The second did have the advantage of hair and appeared for the independent promoters in the late sixties and early seventies. Weighing well over twenty stones, the promoters claimed twenty-eight, Giant Jumbo (left) came from Nuneaton in Warwickshire. He could hardly be expected to be Britain’s most skilful heavyweight of the 1970s. He wasn’t, but we have been told he was surprisingly nimble for his size.
In the 1960s Britain seemed to be awash with mainland European wrestlers, and one of the most notable was Hungarian heavyweight Gideon Gidea. He was the master of the suplex, though also pretty proficient at all the other holds.
A muscular seventeen stone heavyweight who stood over six feet tall Gideon was a successful and popular competitor across Europe, most notably in the heavyweight tournaments held across the towns and cities of Germany and Austria.
The Wrestler magazine told readers that he was often saddened by the sound of Hungarian music.
Erm, we couldn't possibly comment.
Another of Atholl Oakeley’s cavalcade of colourful characters. Oakeley said he had met Giles in the Oxfordshire and Buckinghamshire Light Infantry, where Giles was serving as a cook. Said to weigh anything between 22 stones and 25 stones Giles seems to have made little impression on the British wrestling public around 1933 – 1934.
Oakeley said Giles was averse to training and despite his nickname of “The Oxford Hercules” we can find little evidence of sporting skill, going down to Atholl Oakeley by two falls to nil in hust 13 minutes at Leeds Brunswick Stadium.
We have little knowledge of this 1960s wrestler working for the independent promoters, other than he was a fast and technical middleweight who we enjoyed watching on numerous occasions.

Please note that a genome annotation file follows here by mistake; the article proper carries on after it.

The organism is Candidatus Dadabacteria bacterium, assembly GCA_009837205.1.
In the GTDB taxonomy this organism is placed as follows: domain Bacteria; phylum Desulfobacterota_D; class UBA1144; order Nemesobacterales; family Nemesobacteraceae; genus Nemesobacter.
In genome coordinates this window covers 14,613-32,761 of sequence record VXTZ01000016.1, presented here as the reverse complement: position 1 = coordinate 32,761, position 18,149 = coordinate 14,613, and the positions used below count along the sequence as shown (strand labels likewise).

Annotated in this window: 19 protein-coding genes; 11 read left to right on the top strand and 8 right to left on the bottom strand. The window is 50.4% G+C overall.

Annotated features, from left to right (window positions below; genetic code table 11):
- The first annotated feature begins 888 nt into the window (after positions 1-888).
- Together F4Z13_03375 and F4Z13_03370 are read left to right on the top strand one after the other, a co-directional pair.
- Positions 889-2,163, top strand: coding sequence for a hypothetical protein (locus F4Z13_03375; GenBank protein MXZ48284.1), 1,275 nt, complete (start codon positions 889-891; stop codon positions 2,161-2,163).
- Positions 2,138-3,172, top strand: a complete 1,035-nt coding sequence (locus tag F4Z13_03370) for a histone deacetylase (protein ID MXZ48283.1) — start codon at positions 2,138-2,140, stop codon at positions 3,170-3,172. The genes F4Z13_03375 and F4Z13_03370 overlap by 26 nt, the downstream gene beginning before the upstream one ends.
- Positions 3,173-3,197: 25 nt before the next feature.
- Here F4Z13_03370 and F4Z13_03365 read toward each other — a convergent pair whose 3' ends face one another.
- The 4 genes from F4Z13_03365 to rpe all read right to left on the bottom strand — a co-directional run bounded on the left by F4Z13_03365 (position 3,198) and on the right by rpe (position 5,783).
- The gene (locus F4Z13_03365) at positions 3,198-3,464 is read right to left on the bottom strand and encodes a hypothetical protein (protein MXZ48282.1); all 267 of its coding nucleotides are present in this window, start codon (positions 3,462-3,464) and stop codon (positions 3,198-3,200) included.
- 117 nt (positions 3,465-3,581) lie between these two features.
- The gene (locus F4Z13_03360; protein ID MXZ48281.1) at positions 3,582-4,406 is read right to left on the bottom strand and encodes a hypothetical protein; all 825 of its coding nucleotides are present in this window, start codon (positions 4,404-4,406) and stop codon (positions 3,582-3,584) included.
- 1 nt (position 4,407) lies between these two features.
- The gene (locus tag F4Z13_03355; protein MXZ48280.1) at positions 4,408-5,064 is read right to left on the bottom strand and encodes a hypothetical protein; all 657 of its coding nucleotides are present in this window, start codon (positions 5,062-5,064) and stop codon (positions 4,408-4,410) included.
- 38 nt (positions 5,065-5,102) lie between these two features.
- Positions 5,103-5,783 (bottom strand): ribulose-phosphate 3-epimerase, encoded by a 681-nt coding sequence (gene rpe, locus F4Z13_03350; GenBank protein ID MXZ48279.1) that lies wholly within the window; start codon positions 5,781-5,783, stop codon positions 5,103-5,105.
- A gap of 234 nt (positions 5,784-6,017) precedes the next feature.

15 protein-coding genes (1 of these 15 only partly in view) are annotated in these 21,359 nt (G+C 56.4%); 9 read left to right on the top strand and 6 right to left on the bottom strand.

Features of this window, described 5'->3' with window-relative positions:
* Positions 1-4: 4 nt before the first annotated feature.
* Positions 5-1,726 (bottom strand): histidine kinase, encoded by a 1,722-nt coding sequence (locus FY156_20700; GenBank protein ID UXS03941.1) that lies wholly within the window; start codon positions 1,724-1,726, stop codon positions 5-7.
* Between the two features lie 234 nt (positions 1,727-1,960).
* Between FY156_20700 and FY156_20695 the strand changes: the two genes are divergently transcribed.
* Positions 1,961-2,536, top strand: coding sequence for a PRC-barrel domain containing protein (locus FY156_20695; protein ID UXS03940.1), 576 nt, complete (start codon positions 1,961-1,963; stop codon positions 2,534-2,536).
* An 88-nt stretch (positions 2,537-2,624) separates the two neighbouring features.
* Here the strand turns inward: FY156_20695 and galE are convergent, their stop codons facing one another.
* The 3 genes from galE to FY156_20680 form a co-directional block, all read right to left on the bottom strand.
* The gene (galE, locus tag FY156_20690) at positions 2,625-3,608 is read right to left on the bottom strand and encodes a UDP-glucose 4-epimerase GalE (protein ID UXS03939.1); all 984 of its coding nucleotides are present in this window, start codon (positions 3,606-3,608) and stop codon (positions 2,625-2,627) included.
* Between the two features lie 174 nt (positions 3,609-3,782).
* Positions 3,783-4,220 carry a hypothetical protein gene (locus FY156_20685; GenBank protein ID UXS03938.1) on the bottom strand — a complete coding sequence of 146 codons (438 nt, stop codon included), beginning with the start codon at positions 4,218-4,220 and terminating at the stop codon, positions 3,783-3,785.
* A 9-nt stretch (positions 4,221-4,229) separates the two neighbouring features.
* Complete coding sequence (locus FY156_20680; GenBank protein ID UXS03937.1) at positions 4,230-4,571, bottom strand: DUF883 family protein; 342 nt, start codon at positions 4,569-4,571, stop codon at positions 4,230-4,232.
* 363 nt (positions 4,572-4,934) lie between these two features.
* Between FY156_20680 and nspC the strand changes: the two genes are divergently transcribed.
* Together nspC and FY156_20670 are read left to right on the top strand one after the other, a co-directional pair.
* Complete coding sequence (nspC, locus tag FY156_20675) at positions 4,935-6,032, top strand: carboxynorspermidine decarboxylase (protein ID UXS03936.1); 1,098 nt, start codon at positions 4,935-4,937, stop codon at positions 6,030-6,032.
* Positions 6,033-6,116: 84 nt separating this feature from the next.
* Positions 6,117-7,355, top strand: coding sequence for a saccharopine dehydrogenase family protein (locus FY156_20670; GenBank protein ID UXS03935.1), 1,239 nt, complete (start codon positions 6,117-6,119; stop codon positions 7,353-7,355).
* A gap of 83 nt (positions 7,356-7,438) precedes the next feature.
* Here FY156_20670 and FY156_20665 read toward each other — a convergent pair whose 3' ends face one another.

Please get in touch if you can provide more information.
With the gold boots, purple trunks and ponchos it could only have been the 1970s!
Yes, this was Ian Gilmour, often partnered by another popular middleweight, Jeff Kaye. Gilmour was born in Dumfries, but was more often associated with Middlesbrough, where he made his home.
He trained at St Lukes Matmen under the watchful eye of Norman Walsh. Starting out on the professional road in July, 1962 losing to Frank Robb at Newcastle, his speed, skill and looks were quickly to establish him as a fans favourite.
Here was a boy who looked just too good to be true. Regular television exposure established him as a national favourite, but despite his wrestling skill he was destined to remain a second division favourite who never really challenged the standing of McManus and Pallo or even the following of Royal, Faulkner and Saint.
During the 1970s Ian moved across to the independent promoters, using not only his usual name but sometimes pulling on a mask and going by the names Kung Fu (not to be confused with the original Eddie Hammil) and Mark Question.